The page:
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Page 389 - ... because the implied contract of the master does not extend to Indemnify the servant against the negligence of any one but himself; and he is not liable in tort, as for the negligence of his servant, because the person suffering does not stand towards him in the relation of a stranger, but Is one whose rights are regulated by contract, express or implied.
Page 46 - A corporation is an artificial being, invisible, intangible, and existing only in contemplation of law. Being the mere creature of law. it possesses only those properties which the charter of its creation confers upon it, either expressly, or as incidental to its very existence.
Page 344 - ... one person being in fault will not dispense with another's using ordinary care for himself Two things must concur to support this action. An obstruction in the road by the fault of the defendant, and no want of ordinary care to avoid it on the part of the plaintiff.
Page 49 - It is not the comity of the courts, but the comity of the nation, which is administered and ascertained in the same way and guided by the same reasoning by which all other principles of municipal law are ascertained and guided.
Page 485 - As to the fifth sort of bailment, viz., a delivery to carry or otherwise manage, for a reward to be paid to the bailee, those cases are of two sorts, either a delivery to one that exercises a public employment, or a delivery to a private person. First, if it be to a person of the first sort, and he is to have a reward, he is bound to answer for the goods at all events.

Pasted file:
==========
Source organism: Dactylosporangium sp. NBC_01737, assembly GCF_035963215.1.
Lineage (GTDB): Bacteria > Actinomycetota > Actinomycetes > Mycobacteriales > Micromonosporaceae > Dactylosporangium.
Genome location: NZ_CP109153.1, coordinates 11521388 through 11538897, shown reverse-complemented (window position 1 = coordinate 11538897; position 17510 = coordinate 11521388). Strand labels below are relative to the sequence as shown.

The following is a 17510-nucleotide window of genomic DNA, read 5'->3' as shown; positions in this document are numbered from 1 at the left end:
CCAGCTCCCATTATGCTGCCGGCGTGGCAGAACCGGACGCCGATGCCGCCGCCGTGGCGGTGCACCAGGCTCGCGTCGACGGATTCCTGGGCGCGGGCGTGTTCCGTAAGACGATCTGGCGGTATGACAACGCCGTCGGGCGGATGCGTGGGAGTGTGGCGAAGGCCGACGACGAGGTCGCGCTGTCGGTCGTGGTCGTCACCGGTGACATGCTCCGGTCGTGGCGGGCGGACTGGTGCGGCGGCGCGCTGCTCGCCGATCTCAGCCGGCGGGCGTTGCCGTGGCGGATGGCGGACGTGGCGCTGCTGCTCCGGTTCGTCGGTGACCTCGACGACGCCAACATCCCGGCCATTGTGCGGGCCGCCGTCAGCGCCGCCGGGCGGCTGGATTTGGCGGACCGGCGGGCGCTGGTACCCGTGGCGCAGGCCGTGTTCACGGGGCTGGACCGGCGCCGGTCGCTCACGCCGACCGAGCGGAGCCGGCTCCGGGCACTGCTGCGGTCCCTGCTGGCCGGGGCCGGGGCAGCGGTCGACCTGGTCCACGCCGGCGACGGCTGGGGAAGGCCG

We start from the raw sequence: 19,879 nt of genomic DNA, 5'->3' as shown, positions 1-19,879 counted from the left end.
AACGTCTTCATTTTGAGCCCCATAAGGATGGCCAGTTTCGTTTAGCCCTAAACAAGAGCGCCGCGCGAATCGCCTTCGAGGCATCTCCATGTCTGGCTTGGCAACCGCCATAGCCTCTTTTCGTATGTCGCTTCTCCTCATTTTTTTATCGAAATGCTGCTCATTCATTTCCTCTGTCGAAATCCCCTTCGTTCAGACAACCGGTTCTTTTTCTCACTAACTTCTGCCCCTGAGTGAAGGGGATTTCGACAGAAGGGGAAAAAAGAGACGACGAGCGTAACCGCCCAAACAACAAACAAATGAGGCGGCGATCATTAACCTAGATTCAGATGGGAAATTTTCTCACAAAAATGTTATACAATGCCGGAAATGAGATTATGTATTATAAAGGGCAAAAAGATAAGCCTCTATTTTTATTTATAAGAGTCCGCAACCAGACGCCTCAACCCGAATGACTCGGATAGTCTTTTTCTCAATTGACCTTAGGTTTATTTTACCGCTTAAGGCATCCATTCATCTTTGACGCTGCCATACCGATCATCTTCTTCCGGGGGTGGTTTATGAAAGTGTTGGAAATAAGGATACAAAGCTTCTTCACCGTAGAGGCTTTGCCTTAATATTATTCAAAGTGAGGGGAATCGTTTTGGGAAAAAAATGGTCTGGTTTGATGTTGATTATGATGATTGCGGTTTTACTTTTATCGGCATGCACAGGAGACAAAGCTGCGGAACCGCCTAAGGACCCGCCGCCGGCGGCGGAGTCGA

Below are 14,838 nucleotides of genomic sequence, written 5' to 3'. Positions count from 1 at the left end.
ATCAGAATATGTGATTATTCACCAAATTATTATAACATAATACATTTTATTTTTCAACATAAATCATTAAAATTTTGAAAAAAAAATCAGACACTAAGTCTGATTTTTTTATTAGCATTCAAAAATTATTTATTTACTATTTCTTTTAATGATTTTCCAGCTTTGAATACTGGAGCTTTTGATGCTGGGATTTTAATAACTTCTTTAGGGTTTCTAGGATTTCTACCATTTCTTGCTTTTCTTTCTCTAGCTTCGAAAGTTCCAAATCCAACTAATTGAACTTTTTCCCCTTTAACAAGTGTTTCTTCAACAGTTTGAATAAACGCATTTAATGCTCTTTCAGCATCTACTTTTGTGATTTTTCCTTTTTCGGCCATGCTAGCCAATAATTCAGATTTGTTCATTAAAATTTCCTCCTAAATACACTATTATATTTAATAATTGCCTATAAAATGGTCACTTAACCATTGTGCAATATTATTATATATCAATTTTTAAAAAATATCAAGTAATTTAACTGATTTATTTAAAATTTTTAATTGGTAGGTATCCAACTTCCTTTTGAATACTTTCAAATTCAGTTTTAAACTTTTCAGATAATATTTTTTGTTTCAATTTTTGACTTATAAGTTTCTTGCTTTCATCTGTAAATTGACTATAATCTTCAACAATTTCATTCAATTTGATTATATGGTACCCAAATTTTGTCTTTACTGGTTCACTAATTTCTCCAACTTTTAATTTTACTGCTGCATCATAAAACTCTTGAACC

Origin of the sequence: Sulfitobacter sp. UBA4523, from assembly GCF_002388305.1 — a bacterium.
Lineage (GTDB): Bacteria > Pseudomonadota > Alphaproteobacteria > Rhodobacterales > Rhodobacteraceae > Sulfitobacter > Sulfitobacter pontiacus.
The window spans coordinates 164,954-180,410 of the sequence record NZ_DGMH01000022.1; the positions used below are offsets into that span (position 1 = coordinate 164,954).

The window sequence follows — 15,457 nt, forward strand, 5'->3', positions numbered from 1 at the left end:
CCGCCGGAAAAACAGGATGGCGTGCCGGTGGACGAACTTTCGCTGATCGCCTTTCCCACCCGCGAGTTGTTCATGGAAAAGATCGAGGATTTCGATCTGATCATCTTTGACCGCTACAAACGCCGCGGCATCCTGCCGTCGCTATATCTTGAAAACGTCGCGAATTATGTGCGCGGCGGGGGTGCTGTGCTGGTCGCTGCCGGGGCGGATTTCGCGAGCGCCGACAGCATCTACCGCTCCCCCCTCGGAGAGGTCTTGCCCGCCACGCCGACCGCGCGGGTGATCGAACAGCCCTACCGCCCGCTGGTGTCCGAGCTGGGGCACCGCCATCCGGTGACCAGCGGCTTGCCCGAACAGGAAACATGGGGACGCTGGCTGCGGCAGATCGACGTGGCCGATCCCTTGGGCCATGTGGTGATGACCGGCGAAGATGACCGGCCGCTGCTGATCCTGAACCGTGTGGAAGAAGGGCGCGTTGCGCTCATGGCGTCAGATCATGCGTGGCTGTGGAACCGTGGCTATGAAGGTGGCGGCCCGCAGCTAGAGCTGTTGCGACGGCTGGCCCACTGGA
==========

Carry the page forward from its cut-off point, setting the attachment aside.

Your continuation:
Page 445 - Offend against any of the provisions of the act or acts creating, altering, or renewing such corporation ; or, 2. Violate the provisions of any law by which such corporation shall have forfeited its charter by abuse of its powers ; or, 3.
Page 47 - It is very true that a corporation can have no legal existence out of the boundaries of the sovereignty by which it is created.
Page 640 - ... whensoever the death of a person shall be caused by wrongful act, neglect, or default, and the act, neglect, or default is such as would (if death had not ensued) have entitled the party injured to maintain an action and recover damages in respect thereof...
Page 196 - Further, in the light of the decision of the Supreme Court of Georgia in the case of Thomas v.
Page 360 - The relation of master and servant as commonly exemplified in actions brought against the master is not sufficient ; and the general proposition that a person 'shall be answerable for any injury which arises in carrying into execution that which he has employed another to do seems to be too large.